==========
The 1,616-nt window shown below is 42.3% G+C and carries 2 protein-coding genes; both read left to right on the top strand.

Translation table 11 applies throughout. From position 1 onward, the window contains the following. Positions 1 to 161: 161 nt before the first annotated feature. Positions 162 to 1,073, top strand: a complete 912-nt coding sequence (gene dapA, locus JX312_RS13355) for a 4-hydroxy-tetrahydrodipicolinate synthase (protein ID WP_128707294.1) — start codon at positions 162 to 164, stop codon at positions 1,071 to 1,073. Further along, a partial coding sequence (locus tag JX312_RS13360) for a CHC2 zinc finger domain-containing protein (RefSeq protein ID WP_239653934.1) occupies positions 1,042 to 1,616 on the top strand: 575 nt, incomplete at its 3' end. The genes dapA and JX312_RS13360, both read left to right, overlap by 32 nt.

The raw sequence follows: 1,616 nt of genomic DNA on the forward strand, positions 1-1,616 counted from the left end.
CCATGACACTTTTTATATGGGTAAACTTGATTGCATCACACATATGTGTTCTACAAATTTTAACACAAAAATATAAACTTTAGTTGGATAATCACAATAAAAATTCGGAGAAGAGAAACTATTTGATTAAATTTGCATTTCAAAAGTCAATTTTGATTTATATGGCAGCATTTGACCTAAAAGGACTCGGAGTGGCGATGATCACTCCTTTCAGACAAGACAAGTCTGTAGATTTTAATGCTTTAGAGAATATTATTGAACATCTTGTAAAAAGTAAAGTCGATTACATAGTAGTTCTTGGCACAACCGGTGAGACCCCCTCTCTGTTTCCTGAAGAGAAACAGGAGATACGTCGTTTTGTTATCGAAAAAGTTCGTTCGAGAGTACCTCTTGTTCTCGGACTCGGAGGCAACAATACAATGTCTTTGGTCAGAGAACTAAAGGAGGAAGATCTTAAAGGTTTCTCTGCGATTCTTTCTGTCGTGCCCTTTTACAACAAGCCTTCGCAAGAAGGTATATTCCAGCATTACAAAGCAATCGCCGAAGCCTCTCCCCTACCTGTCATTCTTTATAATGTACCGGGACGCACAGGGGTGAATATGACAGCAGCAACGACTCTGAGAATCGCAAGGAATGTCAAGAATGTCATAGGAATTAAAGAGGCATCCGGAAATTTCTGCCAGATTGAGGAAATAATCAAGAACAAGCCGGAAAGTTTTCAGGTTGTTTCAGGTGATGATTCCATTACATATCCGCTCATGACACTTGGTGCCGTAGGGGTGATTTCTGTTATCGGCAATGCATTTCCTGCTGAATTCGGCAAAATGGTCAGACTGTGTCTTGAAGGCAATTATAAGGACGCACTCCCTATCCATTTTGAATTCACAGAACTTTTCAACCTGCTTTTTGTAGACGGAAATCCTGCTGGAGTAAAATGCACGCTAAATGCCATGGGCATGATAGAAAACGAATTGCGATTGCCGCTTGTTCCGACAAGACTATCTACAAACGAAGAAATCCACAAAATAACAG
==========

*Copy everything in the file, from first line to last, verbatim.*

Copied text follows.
The 1,616-nt window shown below is 42.3% G+C and carries 2 protein-coding genes; both read left to right on the top strand.

Translation table 11 applies throughout. From position 1 onward, the window contains the following. Positions 1 to 161: 161 nt before the first annotated feature. Positions 162 to 1,073, top strand: a complete 912-nt coding sequence (gene dapA, locus JX312_RS13355) for a 4-hydroxy-tetrahydrodipicolinate synthase (protein ID WP_128707294.1) — start codon at positions 162 to 164, stop codon at positions 1,071 to 1,073. Further along, a partial coding sequence (locus tag JX312_RS13360) for a CHC2 zinc finger domain-containing protein (RefSeq protein ID WP_239653934.1) occupies positions 1,042 to 1,616 on the top strand: 575 nt, incomplete at its 3' end. The genes dapA and JX312_RS13360, both read left to right, overlap by 32 nt.

The raw sequence follows: 1,616 nt of genomic DNA on the forward strand, positions 1-1,616 counted from the left end.
CCATGACACTTTTTATATGGGTAAACTTGATTGCATCACACATATGTGTTCTACAAATTTTAACACAAAAATATAAACTTTAGTTGGATAATCACAATAAAAATTCGGAGAAGAGAAACTATTTGATTAAATTTGCATTTCAAAAGTCAATTTTGATTTATATGGCAGCATTTGACCTAAAAGGACTCGGAGTGGCGATGATCACTCCTTTCAGACAAGACAAGTCTGTAGATTTTAATGCTTTAGAGAATATTATTGAACATCTTGTAAAAAGTAAAGTCGATTACATAGTAGTTCTTGGCACAACCGGTGAGACCCCCTCTCTGTTTCCTGAAGAGAAACAGGAGATACGTCGTTTTGTTATCGAAAAAGTTCGTTCGAGAGTACCTCTTGTTCTCGGACTCGGAGGCAACAATACAATGTCTTTGGTCAGAGAACTAAAGGAGGAAGATCTTAAAGGTTTCTCTGCGATTCTTTCTGTCGTGCCCTTTTACAACAAGCCTTCGCAAGAAGGTATATTCCAGCATTACAAAGCAATCGCCGAAGCCTCTCCCCTACCTGTCATTCTTTATAATGTACCGGGACGCACAGGGGTGAATATGACAGCAGCAACGACTCTGAGAATCGCAAGGAATGTCAAGAATGTCATAGGAATTAAAGAGGCATCCGGAAATTTCTGCCAGATTGAGGAAATAATCAAGAACAAGCCGGAAAGTTTTCAGGTTGTTTCAGGTGATGATTCCATTACATATCCGCTCATGACACTTGGTGCCGTAGGGGTGATTTCTGTTATCGGCAATGCATTTCCTGCTGAATTCGGCAAAATGGTCAGACTGTGTCTTGAAGGCAATTATAAGGACGCACTCCCTATCCATTTTGAATTCACAGAACTTTTCAACCTGCTTTTTGTAGACGGAAATCCTGCTGGAGTAAAATGCACGCTAAATGCCATGGGCATGATAGAAAACGAATTGCGATTGCCGCTTGTTCCGACAAGACTATCTACAAACGAAGAAATCCACAAAATAACAG